It can be pretty scary watching your gerbil stand on their back legs and make loud sounds when they jump. It can get scarier when the entire cage starts doing it, but you don’t understand why. Why do gerbils thump their feet?
The main reason gerbils thump their feet is to warn other gerbils about dangers. Gerbils will also thump their feet to let a female know they want to mate. This behaviour is completely natural, and it’s just one of the ways for gerbils to communicate with each other.
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This action of thumping their feet is called drumming, and yes, it is because it sounds like a drum.
If you’ve ever noticed your gerbil standing on their back legs and taking tiny hops, they might be drumming. If you want to see or hear what it sounds like, check out this video.
How cute was that? Yes, I know, it made me want a gerbil too! They make a surprisingly loud noise for such a small animal.
When living in the wild, one gerbil is stationed outside of the burrow to watch for predators. If they see anything, or they get a sense of uneasiness, they will drum to alert the other gerbils of impending danger.
A drum to announce danger often resembles a few short drums followed by a short pause and then it repeats. The other gerbils understand this warning, they will also start drumming until all the gerbils have been alerted, and they take shelter.
A gerbil in a cage isn’t going to have a predator lookout, but there may be something scaring your gerbils. If you see a couple of your gerbils drumming, you should try to find out what’s scaring them or stressing them.
Are there any new smells in your home? Did you clean your floors or light a candle? Your gerbil may just be reacting to something out of the ordinary in their home.
This doesn’t mean you have to stop using anything scented, just be aware they will probably drum until they are used to the smell.
Noises are another big stressor for gerbils. If they are near a loud TV, or if there is construction work being done nearby, you should move them someplace quieter.
A lot of things that move around the house are bigger than gerbils, and that can be pretty terrifying. Other pets, children, strangers who enter the house, and even you, can appear threatening as you walk by.
If you’re worried about how often your gerbil is drumming, there are some things you can try. You won’t be able to stop the drumming completely, it’s just their way of saying, “something isn’t like it normally is”.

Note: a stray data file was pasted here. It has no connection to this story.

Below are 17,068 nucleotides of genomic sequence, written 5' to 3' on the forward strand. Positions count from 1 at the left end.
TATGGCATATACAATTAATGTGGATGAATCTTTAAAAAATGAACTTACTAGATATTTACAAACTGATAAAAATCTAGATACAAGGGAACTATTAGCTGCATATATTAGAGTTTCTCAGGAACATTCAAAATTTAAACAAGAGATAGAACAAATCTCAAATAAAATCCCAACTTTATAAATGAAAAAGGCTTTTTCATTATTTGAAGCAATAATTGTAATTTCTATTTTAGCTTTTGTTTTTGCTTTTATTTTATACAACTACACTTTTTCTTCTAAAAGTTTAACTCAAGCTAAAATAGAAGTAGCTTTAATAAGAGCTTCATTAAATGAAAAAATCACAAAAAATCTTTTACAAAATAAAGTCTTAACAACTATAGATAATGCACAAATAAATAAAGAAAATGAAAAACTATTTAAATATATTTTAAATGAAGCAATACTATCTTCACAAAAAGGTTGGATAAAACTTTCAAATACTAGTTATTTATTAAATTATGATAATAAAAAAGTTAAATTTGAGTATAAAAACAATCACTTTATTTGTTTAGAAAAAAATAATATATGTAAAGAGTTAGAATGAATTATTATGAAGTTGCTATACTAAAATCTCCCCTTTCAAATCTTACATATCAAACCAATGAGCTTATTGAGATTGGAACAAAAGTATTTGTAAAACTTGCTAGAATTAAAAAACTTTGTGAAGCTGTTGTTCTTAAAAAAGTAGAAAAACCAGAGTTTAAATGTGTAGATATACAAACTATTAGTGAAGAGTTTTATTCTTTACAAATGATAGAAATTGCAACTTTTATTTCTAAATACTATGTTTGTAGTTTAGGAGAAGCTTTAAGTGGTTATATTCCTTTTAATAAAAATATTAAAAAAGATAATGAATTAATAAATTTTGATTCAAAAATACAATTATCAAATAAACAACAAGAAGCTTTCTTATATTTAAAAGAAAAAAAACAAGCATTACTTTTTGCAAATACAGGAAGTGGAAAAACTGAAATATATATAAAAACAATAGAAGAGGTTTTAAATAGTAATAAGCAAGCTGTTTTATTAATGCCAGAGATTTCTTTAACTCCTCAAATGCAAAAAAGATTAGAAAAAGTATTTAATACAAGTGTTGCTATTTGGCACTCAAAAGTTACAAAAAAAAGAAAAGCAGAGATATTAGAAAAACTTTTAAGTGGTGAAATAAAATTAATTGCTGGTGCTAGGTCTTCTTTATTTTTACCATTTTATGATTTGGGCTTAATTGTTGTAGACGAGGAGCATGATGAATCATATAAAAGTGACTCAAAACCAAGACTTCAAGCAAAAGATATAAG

- Don’t put them in a high-traffic area of your home. The living room and kitchen are going to be loud a lot of the time and putting them somewhere quieter will reduce stress.
- Watch your movements. Don’t approach them too fast or reach into their cage quickly. This can make your gerbils feel threatened.
- Try to keep your gerbils in a space away from other pets. The movement and the smell make the gerbils feel like they are being hunted.
Male gerbils will drum when they are ready to mate. If you watch your gerbils closely, you might be able to tell the difference between the danger drum, and the mating drum.
The mating drum is quite a bit softer, and it’s more irregular. There could be no pauses in a male’s mating drum compared to the thump-thump-pause repetition of the danger drum.
This drum is quieter, so the other gerbils understand the difference. The entire clan doesn’t need to be alerted and start replicating the drumming pattern to warn the rest to take cover.
So, if you notice only one of your gerbils is drumming, you might be watching him get ready to mate.
When a female is in heat, which happens every four or five days, a male will drum to let her know is ready to mate. After they have finished mating, both the male and the female may start drumming.
If you have any male gerbils in the cage with females, there’s no way to stop this sort of drumming. The female could be on the other side of the room, and yet you can still find your male gerbil drumming every four to five days.
You can’t fully stop your gerbil from standing on their back feet and drumming, it’s a way for them to communicate with each other.
This little tap dance is completely normal, but if you are worried about how often your gerbil appears to be stressed, there are some things you can do about it.
Drumming often does not affect a gerbil’s well-being, so congratulations on your healthy, happy little friend.